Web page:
Supermarine Walrus MkI Operation Torch North Africa 194272SW004
The Supermarine Walrus was a British single engine amphibious biplane reconnaissance aircraft, designed by R.J. Mitchell who was also responsible for the illustrious Spitfire. The aircraft first flew on the 21st June 1933. Operated by the Fleet Air Arm, it also served with the Royal Air Force and several Commonwealth forces. It was also the first British squadron service aircraft to incorporate a fully retractable undercarriage, completely enclosed crew accommodation and an all metal fuselage. Designed for use as a fleet spotter to be catapulted from battleships or cruisers, the Walrus was later employed in a variety of roles most notably as a rescue aircraft for downed aircrew and it continued in service throughout the Second World War.
Operation Torch was the codename of the World War II joint – and first - collaboration between the US and Allied Forces in the European-African arena. The Operation took place between 8th and 16th November 1942 with the aim of opening up a second front against the Axis powers prevalent in North Africa, therefore diverting the offensive in Europe. The Allied landings and conquest of key areas in Morocco and Algeria in particular resulted in an Allied victory against both the Vichy French and German forces.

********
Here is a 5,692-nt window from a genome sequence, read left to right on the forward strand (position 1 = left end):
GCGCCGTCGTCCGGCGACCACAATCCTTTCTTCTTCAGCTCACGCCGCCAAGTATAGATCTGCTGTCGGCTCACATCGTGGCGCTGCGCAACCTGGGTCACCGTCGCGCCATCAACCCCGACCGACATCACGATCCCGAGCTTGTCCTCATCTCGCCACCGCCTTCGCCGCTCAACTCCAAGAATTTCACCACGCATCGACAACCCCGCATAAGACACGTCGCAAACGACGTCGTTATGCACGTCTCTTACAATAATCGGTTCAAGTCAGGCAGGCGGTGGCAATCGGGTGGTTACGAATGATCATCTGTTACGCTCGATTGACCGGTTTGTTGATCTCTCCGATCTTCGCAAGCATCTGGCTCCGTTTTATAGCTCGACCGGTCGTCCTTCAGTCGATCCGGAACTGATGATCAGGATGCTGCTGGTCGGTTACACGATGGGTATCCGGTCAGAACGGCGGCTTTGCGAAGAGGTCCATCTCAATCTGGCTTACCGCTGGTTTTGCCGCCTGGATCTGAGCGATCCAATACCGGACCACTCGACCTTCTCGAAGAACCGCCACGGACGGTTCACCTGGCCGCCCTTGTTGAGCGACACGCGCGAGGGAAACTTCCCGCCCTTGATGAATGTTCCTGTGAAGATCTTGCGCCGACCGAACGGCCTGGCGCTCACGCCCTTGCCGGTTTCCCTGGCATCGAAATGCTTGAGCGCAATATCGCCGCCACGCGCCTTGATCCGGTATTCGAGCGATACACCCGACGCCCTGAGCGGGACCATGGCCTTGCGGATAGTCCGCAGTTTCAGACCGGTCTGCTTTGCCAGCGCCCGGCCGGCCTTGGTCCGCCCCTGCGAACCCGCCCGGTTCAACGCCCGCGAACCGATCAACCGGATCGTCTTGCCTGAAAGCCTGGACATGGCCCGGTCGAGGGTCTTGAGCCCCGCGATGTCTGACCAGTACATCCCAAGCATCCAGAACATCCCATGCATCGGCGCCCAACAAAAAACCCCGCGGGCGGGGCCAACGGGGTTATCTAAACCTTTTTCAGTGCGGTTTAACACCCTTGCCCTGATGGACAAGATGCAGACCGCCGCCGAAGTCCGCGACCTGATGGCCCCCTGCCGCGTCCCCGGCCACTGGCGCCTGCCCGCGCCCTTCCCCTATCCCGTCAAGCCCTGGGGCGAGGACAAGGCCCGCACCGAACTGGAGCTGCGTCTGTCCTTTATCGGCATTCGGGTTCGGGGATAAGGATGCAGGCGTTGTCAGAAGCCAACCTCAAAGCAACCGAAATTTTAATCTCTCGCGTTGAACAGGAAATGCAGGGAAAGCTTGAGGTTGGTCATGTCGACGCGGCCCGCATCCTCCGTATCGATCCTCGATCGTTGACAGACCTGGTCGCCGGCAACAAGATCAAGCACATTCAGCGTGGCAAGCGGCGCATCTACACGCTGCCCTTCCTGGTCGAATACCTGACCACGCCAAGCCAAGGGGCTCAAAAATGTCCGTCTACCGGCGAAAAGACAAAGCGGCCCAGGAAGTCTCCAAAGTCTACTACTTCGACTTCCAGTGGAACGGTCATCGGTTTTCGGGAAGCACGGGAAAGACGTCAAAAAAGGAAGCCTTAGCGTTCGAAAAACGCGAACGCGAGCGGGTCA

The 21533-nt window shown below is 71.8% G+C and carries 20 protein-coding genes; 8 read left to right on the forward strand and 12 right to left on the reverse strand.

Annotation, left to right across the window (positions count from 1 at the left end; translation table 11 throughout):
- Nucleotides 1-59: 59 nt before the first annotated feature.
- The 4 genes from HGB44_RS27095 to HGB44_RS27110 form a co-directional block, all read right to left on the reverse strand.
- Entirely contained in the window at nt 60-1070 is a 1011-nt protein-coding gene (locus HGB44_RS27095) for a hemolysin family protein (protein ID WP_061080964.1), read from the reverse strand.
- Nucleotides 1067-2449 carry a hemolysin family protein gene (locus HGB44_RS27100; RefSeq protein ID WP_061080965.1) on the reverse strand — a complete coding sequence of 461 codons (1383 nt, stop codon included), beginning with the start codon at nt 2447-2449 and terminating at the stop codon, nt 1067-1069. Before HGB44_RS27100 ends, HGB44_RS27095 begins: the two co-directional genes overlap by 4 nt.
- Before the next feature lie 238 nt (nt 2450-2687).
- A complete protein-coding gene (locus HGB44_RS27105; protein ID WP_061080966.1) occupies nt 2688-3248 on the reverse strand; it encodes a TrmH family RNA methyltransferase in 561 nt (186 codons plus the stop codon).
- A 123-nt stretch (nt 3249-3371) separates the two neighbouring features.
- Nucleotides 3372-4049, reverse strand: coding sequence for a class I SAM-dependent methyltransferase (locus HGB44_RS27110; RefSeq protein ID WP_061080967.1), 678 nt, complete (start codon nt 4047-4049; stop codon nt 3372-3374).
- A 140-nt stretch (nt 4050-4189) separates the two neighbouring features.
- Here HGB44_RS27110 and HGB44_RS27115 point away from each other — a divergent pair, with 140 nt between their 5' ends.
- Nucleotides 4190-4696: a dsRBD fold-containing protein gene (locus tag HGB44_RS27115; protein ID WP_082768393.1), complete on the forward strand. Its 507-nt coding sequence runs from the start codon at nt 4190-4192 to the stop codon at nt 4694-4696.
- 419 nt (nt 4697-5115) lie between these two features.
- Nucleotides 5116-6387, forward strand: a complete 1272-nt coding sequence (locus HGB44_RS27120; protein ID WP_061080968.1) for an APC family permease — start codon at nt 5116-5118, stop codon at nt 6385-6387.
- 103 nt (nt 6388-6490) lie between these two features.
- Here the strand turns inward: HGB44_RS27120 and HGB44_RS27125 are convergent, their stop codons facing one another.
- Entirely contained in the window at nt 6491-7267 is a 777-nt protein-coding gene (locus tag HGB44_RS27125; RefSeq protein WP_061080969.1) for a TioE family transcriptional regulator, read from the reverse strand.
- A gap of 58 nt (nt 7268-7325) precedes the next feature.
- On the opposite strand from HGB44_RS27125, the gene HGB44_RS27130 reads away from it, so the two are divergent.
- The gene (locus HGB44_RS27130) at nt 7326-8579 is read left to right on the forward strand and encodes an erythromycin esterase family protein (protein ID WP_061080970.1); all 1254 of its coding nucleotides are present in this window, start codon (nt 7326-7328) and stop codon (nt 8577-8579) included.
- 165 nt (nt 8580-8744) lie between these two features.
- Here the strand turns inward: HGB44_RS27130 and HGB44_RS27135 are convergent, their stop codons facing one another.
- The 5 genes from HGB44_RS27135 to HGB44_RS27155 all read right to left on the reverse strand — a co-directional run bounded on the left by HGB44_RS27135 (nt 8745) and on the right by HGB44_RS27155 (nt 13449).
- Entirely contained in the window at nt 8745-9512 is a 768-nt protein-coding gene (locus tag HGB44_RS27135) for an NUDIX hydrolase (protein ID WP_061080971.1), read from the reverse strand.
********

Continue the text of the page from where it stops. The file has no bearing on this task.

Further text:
Here, the Walrus is decorated as it took part in Operation Torch and appears in beige and dark earth desert camouflage colours with a pale blue underside. The blue and white US Forces star is printed on the upper and lower wings. The enclosed cockpit interior and the gun positions are both green. Note particularly the two guns fore and aft of the cockpit and the omission of bomb racks under the wings on this release.
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